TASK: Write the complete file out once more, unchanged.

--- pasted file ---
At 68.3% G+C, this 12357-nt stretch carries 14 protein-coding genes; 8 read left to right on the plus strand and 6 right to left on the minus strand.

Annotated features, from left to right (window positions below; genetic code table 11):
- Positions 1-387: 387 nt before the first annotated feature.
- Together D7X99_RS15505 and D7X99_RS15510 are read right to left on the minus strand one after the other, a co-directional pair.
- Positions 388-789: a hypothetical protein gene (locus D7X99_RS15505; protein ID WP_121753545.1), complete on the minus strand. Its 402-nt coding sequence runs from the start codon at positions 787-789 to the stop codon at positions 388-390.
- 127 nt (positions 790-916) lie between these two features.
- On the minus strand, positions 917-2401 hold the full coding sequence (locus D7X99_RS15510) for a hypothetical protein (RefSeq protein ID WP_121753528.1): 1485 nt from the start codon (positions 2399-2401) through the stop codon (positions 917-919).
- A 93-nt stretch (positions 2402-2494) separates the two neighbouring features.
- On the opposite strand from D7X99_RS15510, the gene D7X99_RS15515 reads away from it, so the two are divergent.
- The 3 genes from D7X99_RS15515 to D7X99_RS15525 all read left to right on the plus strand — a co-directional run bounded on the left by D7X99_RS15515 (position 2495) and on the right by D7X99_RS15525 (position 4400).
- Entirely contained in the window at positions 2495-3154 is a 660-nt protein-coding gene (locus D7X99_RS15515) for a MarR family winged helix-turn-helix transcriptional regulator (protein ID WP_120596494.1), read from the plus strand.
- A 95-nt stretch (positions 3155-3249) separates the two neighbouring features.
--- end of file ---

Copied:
At 68.3% G+C, this 12357-nt stretch carries 14 protein-coding genes; 8 read left to right on the plus strand and 6 right to left on the minus strand.

Annotated features, from left to right (window positions below; genetic code table 11):
- Positions 1-387: 387 nt before the first annotated feature.
- Together D7X99_RS15505 and D7X99_RS15510 are read right to left on the minus strand one after the other, a co-directional pair.
- Positions 388-789: a hypothetical protein gene (locus D7X99_RS15505; protein ID WP_121753545.1), complete on the minus strand. Its 402-nt coding sequence runs from the start codon at positions 787-789 to the stop codon at positions 388-390.
- 127 nt (positions 790-916) lie between these two features.
- On the minus strand, positions 917-2401 hold the full coding sequence (locus D7X99_RS15510) for a hypothetical protein (RefSeq protein ID WP_121753528.1): 1485 nt from the start codon (positions 2399-2401) through the stop codon (positions 917-919).
- A 93-nt stretch (positions 2402-2494) separates the two neighbouring features.
- On the opposite strand from D7X99_RS15510, the gene D7X99_RS15515 reads away from it, so the two are divergent.
- The 3 genes from D7X99_RS15515 to D7X99_RS15525 all read left to right on the plus strand — a co-directional run bounded on the left by D7X99_RS15515 (position 2495) and on the right by D7X99_RS15525 (position 4400).
- Entirely contained in the window at positions 2495-3154 is a 660-nt protein-coding gene (locus D7X99_RS15515) for a MarR family winged helix-turn-helix transcriptional regulator (protein ID WP_120596494.1), read from the plus strand.
- A 95-nt stretch (positions 3155-3249) separates the two neighbouring features.